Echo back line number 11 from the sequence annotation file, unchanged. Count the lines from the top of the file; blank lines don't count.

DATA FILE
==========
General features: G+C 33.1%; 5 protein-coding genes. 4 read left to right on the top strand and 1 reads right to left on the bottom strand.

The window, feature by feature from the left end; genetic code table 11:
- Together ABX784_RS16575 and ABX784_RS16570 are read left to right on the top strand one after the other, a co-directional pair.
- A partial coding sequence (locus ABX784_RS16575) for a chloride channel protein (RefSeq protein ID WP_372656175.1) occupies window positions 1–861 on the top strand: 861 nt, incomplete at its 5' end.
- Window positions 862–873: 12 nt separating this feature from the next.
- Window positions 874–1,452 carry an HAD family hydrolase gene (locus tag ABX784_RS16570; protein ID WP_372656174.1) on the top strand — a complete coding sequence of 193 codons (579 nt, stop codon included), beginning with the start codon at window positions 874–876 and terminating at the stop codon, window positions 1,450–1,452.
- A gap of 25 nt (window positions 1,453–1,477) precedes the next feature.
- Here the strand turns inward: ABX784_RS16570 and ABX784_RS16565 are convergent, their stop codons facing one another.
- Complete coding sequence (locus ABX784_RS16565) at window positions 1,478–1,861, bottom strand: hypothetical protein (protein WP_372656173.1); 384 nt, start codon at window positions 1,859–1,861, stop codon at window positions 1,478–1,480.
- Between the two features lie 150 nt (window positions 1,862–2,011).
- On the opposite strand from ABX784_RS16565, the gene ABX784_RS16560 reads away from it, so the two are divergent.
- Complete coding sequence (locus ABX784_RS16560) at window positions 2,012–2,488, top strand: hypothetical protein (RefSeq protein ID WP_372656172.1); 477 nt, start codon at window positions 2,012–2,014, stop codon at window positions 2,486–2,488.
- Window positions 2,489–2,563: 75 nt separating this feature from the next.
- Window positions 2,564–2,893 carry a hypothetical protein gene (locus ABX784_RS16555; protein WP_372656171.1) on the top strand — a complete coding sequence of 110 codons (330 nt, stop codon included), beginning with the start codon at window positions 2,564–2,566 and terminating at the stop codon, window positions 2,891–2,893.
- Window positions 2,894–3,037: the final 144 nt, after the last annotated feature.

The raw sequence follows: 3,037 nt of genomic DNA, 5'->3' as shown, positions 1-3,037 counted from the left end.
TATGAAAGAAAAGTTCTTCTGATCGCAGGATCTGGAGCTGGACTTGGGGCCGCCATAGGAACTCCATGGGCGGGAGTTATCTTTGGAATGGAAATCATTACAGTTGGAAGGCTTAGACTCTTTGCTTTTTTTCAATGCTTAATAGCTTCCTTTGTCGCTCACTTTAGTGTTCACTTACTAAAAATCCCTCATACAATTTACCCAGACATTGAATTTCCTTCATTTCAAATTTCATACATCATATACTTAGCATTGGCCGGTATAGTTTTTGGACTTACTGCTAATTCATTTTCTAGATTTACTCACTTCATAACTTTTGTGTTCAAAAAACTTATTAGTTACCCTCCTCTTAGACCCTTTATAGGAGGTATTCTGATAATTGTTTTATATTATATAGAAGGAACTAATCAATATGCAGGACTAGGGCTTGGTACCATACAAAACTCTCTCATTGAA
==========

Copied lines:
- On the opposite strand from ABX784_RS16565, the gene ABX784_RS16560 reads away from it, so the two are divergent.